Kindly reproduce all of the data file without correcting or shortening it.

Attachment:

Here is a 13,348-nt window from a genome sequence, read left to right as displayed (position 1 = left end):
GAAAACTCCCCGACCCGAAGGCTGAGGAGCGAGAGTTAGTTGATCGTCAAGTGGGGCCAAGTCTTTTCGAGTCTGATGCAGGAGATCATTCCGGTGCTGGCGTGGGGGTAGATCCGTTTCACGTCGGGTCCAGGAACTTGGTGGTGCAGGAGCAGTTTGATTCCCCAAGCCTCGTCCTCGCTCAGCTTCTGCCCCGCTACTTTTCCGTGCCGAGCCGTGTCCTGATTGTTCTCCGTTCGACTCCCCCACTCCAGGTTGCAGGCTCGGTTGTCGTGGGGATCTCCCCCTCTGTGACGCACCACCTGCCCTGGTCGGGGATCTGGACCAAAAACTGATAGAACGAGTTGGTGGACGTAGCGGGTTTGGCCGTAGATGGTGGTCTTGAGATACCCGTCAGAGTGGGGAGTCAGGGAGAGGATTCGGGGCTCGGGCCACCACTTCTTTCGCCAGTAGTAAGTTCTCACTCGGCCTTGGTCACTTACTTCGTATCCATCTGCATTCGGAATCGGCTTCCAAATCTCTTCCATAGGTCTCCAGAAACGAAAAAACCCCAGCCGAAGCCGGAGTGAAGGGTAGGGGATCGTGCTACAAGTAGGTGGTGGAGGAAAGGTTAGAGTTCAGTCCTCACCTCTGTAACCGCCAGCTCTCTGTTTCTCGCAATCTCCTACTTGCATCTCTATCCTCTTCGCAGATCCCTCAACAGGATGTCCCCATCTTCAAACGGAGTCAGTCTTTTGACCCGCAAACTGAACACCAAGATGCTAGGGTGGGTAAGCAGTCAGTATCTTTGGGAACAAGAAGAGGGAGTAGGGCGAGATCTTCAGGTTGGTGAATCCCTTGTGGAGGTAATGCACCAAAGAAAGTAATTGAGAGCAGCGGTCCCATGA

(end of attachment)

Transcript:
Here is a 13,348-nt window from a genome sequence, read left to right as displayed (position 1 = left end):
GAAAACTCCCCGACCCGAAGGCTGAGGAGCGAGAGTTAGTTGATCGTCAAGTGGGGCCAAGTCTTTTCGAGTCTGATGCAGGAGATCATTCCGGTGCTGGCGTGGGGGTAGATCCGTTTCACGTCGGGTCCAGGAACTTGGTGGTGCAGGAGCAGTTTGATTCCCCAAGCCTCGTCCTCGCTCAGCTTCTGCCCCGCTACTTTTCCGTGCCGAGCCGTGTCCTGATTGTTCTCCGTTCGACTCCCCCACTCCAGGTTGCAGGCTCGGTTGTCGTGGGGATCTCCCCCTCTGTGACGCACCACCTGCCCTGGTCGGGGATCTGGACCAAAAACTGATAGAACGAGTTGGTGGACGTAGCGGGTTTGGCCGTAGATGGTGGTCTTGAGATACCCGTCAGAGTGGGGAGTCAGGGAGAGGATTCGGGGCTCGGGCCACCACTTCTTTCGCCAGTAGTAAGTTCTCACTCGGCCTTGGTCACTTACTTCGTATCCATCTGCATTCGGAATCGGCTTCCAAATCTCTTCCATAGGTCTCCAGAAACGAAAAAACCCCAGCCGAAGCCGGAGTGAAGGGTAGGGGATCGTGCTACAAGTAGGTGGTGGAGGAAAGGTTAGAGTTCAGTCCTCACCTCTGTAACCGCCAGCTCTCTGTTTCTCGCAATCTCCTACTTGCATCTCTATCCTCTTCGCAGATCCCTCAACAGGATGTCCCCATCTTCAAACGGAGTCAGTCTTTTGACCCGCAAACTGAACACCAAGATGCTAGGGTGGGTAAGCAGTCAGTATCTTTGGGAACAAGAAGAGGGAGTAGGGCGAGATCTTCAGGTTGGTGAATCCCTTGTGGAGGTAATGCACCAAAGAAAGTAATTGAGAGCAGCGGTCCCATGA